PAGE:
Paradoxical Role for Wild-Type p53 in Driving Therapy Resistance in Melanoma

Marie R. Webster, Mitchell E. Fane, Gretchen M. Alicea, Subhasree Basu, Andrew V. Kossenkov, Gloria E. Marino, Stephen M. Douglass, Amanpreet Kaur, Brett L. Ecker, Keerthana Gnanapradeepan, Abibatou Ndoye, Curtis Kugel, Alexander Valiga, Jessica Palmer, Qin Liu, Xiaowei Xu, Jessicamarie Morris, Xiangfan Yin, Hong Wu, Wei XuCathy Zheng, Giorgos C. Karakousis, Ravi K. Amaravadi, Tara C. Mitchell, Filipe V. Almeida, Min Xiao, Vito W. Rebecca, Ying Jie Wang, Lynn M. Schuchter, Meenhard Herlyn, Maureen E. Murphy, Ashani T. Weeraratna

Research output: Contribution to journalArticlepeer-review

14 Scopus citations


Metastatic melanoma is an aggressive disease, despite recent improvements in therapy. Eradicating all melanoma cells even in drug-sensitive tumors is unsuccessful in patients because a subset of cells can transition to a slow-cycling state, rendering them resistant to most targeted therapy. It is still unclear what pathways define these subpopulations and promote this resistant phenotype. In the current study, we show that Wnt5A, a non-canonical Wnt ligand that drives a metastatic, therapy-resistant phenotype, stabilizes the half-life of p53 and uses p53 to initiate a slow-cycling state following stress (DNA damage, targeted therapy, and aging). Inhibiting p53 blocks the slow-cycling phenotype and sensitizes melanoma cells to BRAF/MEK inhibition. In vivo, this can be accomplished with a single dose of p53 inhibitor at the commencement of BRAF/MEK inhibitor therapy. These data suggest that taking the paradoxical approach of inhibiting rather than activating wild-type p53 may sensitize previously resistant metastatic melanoma cells to therapy.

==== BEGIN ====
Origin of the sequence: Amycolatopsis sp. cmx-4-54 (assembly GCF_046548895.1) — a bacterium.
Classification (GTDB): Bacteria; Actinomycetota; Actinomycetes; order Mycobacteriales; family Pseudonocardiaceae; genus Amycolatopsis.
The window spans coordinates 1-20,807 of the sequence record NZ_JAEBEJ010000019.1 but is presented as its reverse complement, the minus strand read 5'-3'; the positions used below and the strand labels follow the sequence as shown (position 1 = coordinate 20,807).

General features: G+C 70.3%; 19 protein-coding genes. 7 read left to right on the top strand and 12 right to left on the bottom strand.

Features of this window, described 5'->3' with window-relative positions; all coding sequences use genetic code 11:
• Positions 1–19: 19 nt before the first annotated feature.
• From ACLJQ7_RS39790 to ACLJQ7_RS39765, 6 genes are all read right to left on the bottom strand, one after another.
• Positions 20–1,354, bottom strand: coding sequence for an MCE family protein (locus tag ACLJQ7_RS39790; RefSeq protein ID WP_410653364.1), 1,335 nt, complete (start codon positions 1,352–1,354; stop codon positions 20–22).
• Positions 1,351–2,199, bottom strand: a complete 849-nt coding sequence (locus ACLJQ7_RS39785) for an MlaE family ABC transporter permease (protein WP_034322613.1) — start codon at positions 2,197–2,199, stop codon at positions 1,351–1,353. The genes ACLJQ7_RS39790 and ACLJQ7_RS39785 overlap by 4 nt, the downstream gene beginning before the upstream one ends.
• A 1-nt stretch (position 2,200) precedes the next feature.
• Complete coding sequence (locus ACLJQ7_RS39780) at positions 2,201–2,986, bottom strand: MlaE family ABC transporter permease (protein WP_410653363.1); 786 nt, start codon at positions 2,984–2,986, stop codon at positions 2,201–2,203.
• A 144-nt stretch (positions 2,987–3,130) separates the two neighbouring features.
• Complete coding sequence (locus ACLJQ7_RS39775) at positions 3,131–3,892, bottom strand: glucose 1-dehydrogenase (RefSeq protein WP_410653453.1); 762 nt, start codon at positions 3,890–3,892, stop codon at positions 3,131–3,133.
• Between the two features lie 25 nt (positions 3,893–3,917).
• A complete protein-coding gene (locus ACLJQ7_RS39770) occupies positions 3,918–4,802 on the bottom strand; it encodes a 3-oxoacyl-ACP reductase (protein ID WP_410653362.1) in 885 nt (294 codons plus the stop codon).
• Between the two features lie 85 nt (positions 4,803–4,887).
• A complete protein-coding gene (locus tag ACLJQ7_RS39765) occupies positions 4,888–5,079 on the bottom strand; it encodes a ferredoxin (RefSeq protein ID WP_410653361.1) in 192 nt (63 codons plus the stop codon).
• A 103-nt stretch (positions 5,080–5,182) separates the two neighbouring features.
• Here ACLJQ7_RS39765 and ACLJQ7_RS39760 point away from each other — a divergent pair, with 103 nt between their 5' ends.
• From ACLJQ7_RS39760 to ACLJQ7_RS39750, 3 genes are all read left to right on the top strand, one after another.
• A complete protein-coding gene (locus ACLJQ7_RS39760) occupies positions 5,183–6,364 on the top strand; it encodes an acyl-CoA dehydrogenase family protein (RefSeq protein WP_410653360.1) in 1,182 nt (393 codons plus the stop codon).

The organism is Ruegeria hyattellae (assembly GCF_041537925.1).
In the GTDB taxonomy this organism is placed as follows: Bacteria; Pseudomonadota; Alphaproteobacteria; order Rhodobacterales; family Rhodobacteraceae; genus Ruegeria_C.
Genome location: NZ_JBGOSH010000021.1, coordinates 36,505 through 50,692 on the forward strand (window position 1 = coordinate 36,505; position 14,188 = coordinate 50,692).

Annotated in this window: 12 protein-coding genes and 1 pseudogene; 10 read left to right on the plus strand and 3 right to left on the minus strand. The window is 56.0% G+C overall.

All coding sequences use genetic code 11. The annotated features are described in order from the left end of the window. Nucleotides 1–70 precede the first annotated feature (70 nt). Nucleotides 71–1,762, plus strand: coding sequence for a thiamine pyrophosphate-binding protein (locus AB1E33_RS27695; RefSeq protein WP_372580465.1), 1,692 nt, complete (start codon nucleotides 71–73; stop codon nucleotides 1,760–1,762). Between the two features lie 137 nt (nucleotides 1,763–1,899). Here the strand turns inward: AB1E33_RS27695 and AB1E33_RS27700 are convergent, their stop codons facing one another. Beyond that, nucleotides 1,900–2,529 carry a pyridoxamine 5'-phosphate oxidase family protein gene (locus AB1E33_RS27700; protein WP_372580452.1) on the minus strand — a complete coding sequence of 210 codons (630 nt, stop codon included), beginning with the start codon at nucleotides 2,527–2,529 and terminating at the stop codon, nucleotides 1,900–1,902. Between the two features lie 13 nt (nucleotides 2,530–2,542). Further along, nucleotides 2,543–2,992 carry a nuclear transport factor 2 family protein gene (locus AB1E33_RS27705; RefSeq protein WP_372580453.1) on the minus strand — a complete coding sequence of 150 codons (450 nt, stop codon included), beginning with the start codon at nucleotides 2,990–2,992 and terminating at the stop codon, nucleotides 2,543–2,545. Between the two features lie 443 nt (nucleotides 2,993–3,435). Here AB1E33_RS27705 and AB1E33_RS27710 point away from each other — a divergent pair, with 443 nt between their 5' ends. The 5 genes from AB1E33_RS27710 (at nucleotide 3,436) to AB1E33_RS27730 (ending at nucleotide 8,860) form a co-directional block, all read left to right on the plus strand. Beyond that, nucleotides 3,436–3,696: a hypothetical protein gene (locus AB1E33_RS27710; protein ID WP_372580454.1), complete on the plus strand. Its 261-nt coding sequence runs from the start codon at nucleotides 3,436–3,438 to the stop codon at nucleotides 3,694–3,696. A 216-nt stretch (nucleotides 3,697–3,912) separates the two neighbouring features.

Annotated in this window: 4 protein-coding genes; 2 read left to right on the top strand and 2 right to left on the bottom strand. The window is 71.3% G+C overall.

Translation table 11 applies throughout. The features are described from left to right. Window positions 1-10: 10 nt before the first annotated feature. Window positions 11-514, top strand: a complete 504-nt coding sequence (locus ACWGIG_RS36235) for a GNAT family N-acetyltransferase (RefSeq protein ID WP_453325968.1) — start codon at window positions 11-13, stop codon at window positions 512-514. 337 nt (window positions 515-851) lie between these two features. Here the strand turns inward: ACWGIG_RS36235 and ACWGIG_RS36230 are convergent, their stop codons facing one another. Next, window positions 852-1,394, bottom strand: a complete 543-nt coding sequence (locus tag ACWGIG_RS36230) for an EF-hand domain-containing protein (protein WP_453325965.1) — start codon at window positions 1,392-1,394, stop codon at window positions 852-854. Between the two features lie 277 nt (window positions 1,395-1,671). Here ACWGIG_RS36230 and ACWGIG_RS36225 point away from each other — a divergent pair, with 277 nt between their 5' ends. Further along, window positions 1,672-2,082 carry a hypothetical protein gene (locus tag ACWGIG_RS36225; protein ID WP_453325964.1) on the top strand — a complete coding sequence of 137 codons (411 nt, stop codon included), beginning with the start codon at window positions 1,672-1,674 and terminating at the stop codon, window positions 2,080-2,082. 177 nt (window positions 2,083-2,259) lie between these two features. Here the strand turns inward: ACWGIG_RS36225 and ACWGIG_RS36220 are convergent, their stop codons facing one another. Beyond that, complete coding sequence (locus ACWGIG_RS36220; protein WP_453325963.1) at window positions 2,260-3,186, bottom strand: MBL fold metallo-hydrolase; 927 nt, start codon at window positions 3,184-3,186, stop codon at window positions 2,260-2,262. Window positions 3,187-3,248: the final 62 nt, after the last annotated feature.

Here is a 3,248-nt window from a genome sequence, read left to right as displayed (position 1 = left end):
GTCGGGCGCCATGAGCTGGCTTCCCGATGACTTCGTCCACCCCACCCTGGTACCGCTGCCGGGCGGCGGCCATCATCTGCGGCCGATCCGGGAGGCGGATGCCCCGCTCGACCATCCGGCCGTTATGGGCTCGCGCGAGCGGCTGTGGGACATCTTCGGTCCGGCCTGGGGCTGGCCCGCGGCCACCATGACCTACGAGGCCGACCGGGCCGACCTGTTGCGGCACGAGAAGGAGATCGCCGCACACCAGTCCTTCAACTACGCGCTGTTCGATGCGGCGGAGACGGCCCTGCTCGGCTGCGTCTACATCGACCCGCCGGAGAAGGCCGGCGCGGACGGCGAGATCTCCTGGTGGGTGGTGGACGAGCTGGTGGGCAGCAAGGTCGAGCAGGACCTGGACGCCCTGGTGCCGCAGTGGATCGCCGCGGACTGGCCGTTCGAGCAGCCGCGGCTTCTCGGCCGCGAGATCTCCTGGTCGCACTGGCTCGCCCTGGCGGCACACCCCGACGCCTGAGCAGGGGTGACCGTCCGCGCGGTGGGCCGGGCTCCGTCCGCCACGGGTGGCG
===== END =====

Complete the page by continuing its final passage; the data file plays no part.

Original languageEnglish (US)
Pages (from-to)633-644.e5
JournalMolecular cell
Issue number3
StatePublished - Feb 6 2020
Externally publishedYes


  • Wnt5A
  • aged microenvironment
  • melanoma
  • slow-cycling phenotype
  • therapy resistance
  • tumor microenvironment
  • wild-type 53

ASJC Scopus subject areas

  • Molecular Biology
  • Cell Biology


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